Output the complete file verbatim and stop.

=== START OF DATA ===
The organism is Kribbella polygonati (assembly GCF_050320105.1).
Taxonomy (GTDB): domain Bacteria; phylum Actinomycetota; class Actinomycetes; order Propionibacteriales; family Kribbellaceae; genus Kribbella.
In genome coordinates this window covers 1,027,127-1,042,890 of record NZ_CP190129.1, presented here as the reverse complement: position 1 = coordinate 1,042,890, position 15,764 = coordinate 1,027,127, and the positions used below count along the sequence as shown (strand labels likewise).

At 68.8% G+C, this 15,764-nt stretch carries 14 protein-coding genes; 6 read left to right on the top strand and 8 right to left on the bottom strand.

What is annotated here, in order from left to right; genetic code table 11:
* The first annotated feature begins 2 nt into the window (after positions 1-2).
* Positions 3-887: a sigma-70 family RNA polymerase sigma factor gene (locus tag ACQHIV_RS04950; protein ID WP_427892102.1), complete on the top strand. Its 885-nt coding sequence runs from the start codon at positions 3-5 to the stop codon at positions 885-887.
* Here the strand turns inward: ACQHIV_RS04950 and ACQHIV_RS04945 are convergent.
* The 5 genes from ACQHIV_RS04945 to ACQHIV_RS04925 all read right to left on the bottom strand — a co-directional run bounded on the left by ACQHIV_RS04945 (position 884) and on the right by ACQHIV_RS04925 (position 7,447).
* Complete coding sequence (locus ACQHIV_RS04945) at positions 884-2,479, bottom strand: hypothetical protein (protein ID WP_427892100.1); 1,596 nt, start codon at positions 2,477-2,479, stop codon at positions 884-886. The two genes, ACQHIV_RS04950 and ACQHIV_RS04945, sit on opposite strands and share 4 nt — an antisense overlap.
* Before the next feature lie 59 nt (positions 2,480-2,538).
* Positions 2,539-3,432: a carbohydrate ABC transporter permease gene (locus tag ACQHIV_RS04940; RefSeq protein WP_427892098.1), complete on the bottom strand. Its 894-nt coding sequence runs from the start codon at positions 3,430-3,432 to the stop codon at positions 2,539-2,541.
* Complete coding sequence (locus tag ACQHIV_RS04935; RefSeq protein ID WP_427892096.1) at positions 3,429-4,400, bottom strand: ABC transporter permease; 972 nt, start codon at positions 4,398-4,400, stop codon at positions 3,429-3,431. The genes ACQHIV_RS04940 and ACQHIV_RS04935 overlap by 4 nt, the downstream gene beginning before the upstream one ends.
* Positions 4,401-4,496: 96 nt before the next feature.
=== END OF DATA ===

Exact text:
The organism is Kribbella polygonati (assembly GCF_050320105.1).
Taxonomy (GTDB): domain Bacteria; phylum Actinomycetota; class Actinomycetes; order Propionibacteriales; family Kribbellaceae; genus Kribbella.
In genome coordinates this window covers 1,027,127-1,042,890 of record NZ_CP190129.1, presented here as the reverse complement: position 1 = coordinate 1,042,890, position 15,764 = coordinate 1,027,127, and the positions used below count along the sequence as shown (strand labels likewise).

At 68.8% G+C, this 15,764-nt stretch carries 14 protein-coding genes; 6 read left to right on the top strand and 8 right to left on the bottom strand.

What is annotated here, in order from left to right; genetic code table 11:
* The first annotated feature begins 2 nt into the window (after positions 1-2).
* Positions 3-887: a sigma-70 family RNA polymerase sigma factor gene (locus tag ACQHIV_RS04950; protein ID WP_427892102.1), complete on the top strand. Its 885-nt coding sequence runs from the start codon at positions 3-5 to the stop codon at positions 885-887.
* Here the strand turns inward: ACQHIV_RS04950 and ACQHIV_RS04945 are convergent.
* The 5 genes from ACQHIV_RS04945 to ACQHIV_RS04925 all read right to left on the bottom strand — a co-directional run bounded on the left by ACQHIV_RS04945 (position 884) and on the right by ACQHIV_RS04925 (position 7,447).
* Complete coding sequence (locus ACQHIV_RS04945) at positions 884-2,479, bottom strand: hypothetical protein (protein ID WP_427892100.1); 1,596 nt, start codon at positions 2,477-2,479, stop codon at positions 884-886. The two genes, ACQHIV_RS04950 and ACQHIV_RS04945, sit on opposite strands and share 4 nt — an antisense overlap.
* Before the next feature lie 59 nt (positions 2,480-2,538).
* Positions 2,539-3,432: a carbohydrate ABC transporter permease gene (locus tag ACQHIV_RS04940; RefSeq protein WP_427892098.1), complete on the bottom strand. Its 894-nt coding sequence runs from the start codon at positions 3,430-3,432 to the stop codon at positions 2,539-2,541.
* Complete coding sequence (locus tag ACQHIV_RS04935; RefSeq protein ID WP_427892096.1) at positions 3,429-4,400, bottom strand: ABC transporter permease; 972 nt, start codon at positions 4,398-4,400, stop codon at positions 3,429-3,431. The genes ACQHIV_RS04940 and ACQHIV_RS04935 overlap by 4 nt, the downstream gene beginning before the upstream one ends.
* Positions 4,401-4,496: 96 nt before the next feature.